Usually, wastewater treatment plants are lauded as defenders of the environment. A new study suggests that they do more harm to the planet than previously believed.
When the Intergovernmental Panel on Climate Change (IPCC) estimated global carbon dioxide emissions, it failed to include accurate emission estimates from wastewater, according to a press release from the American Chemical Society.
“Although it does take into account greenhouse gases methane and nitrous oxide, the IPCC model assumes that wastewater largely contains and releases carbon from non-petroleum sources — for example, human waste,” per the release. “However, studies have shown that relevant amounts of petroleum products, such as synthetic chemicals from detergents, wash into wastewater and can eventually add to total greenhouse gas emissions.”
One such study, published in the journal Environmental Science & Technology, looked at the fossil-related carbon content in municipal and industrial wastewaters during the treatment process and concluded that total greenhouse gas emission could be 12 to 23 percent higher than estimates that only account for methane and nitrous oxide.
“Analyzing radiocarbon at different treatment points within municipal WRRFs [water resource recovery facilities], we verified that the fossil content could amount to 28 percent in primary influent and showed varying distribution leaving different unit operations,” the researchers wrote in the study’s abstract. “With such a considerable impact, CO2 should be analyzed for each WRRF and not omitted from [greenhouse gas] accounting.”
It’s critical that the most relevant and up-to-date information is incorporated into the IPCC’s estimates, as the agency is responsible for providing international policymakers with assessments on climate change, as it did before the 2015 conference that lead to the Paris Agreement.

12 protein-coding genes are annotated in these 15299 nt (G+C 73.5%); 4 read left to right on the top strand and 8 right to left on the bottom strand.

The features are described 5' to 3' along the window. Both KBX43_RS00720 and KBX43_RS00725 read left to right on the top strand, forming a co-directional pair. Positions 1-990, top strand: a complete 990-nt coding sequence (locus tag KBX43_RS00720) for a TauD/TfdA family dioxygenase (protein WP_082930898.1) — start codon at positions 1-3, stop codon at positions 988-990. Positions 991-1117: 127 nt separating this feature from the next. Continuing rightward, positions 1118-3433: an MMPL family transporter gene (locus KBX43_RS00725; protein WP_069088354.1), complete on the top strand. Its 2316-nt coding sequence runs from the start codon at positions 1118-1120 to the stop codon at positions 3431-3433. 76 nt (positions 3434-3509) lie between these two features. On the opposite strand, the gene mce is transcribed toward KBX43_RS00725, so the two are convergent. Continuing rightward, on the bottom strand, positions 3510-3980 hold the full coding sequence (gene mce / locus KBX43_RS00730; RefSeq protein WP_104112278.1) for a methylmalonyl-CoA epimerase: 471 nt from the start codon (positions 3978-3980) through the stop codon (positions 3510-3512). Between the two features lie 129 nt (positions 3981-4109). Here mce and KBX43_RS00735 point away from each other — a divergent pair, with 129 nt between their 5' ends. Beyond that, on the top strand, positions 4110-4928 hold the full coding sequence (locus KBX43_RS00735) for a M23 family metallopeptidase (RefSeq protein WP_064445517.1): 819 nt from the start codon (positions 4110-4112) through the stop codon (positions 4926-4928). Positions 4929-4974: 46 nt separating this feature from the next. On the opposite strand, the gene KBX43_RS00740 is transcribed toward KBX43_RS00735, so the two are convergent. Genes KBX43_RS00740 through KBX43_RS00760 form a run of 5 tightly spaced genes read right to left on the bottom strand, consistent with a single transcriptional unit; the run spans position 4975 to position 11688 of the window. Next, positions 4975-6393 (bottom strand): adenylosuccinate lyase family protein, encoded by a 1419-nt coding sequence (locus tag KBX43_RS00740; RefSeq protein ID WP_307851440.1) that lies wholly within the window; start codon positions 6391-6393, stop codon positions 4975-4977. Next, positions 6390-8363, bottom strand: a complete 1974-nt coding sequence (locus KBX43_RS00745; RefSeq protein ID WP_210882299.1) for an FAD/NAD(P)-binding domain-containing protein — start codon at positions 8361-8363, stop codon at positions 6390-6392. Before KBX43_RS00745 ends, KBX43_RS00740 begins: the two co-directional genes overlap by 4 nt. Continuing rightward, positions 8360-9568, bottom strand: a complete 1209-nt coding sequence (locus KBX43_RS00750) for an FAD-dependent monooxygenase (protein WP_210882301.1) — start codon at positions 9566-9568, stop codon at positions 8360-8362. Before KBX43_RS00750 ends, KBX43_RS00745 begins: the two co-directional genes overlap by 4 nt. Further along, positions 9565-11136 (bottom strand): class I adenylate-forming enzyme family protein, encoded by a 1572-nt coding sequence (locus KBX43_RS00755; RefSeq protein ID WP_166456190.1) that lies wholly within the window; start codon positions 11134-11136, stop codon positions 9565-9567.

“With their findings, the researchers are recommending the addition of wastewater treatment plants to the climate action plans of the government to curb emissions from the source,” reported Nature World News.
The study, conducted by researchers from Colgate University; University of California, Irvine; and others, also found that wastewater sludge presents the chance to make wastewater treatment plants more environmentally friendly.
“Furthermore, the researchers found that treating wastewater sludge could offer an opportunity to reduce the fossil carbon emissions from treatment plants, noting that on-site carbon sequestration run on renewable energy could also lower these plants’ impact,” Nature World News reported.
Image credit: "Greenhouse Gases" Faizan Shaharyar © 2008, used under an Attribution 2.0 Generic license: https://creativecommons.org/licenses/by/2.0/